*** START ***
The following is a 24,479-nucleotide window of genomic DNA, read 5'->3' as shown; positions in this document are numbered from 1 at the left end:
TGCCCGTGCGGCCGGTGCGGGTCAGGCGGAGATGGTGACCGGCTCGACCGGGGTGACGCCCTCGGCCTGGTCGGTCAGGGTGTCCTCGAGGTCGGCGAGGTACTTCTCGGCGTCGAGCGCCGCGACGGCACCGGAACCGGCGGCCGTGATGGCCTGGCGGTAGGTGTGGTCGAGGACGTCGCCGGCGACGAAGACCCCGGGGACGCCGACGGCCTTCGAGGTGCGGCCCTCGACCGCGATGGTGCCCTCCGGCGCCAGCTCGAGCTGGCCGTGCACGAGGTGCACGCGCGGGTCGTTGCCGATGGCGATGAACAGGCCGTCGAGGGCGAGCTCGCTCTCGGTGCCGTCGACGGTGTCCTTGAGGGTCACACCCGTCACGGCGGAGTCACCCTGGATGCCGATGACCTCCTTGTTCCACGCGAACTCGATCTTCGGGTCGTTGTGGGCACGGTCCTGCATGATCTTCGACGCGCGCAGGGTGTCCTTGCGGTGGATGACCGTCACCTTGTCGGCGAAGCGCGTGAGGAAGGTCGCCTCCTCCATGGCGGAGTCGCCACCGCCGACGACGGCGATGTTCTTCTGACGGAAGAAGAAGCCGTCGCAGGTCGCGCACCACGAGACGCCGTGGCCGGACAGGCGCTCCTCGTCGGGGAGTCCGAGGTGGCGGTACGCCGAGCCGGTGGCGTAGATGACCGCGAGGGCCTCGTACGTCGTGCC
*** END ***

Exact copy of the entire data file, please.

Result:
The following is a 24,479-nucleotide window of genomic DNA, read 5'->3' as shown; positions in this document are numbered from 1 at the left end:
TGCCCGTGCGGCCGGTGCGGGTCAGGCGGAGATGGTGACCGGCTCGACCGGGGTGACGCCCTCGGCCTGGTCGGTCAGGGTGTCCTCGAGGTCGGCGAGGTACTTCTCGGCGTCGAGCGCCGCGACGGCACCGGAACCGGCGGCCGTGATGGCCTGGCGGTAGGTGTGGTCGAGGACGTCGCCGGCGACGAAGACCCCGGGGACGCCGACGGCCTTCGAGGTGCGGCCCTCGACCGCGATGGTGCCCTCCGGCGCCAGCTCGAGCTGGCCGTGCACGAGGTGCACGCGCGGGTCGTTGCCGATGGCGATGAACAGGCCGTCGAGGGCGAGCTCGCTCTCGGTGCCGTCGACGGTGTCCTTGAGGGTCACACCCGTCACGGCGGAGTCACCCTGGATGCCGATGACCTCCTTGTTCCACGCGAACTCGATCTTCGGGTCGTTGTGGGCACGGTCCTGCATGATCTTCGACGCGCGCAGGGTGTCCTTGCGGTGGATGACCGTCACCTTGTCGGCGAAGCGCGTGAGGAAGGTCGCCTCCTCCATGGCGGAGTCGCCACCGCCGACGACGGCGATGTTCTTCTGACGGAAGAAGAAGCCGTCGCAGGTCGCGCACCACGAGACGCCGTGGCCGGACAGGCGCTCCTCGTCGGGGAGTCCGAGGTGGCGGTACGCCGAGCCGGTGGCGTAGATGACCGCGAGGGCCTCGTACGTCGTGCC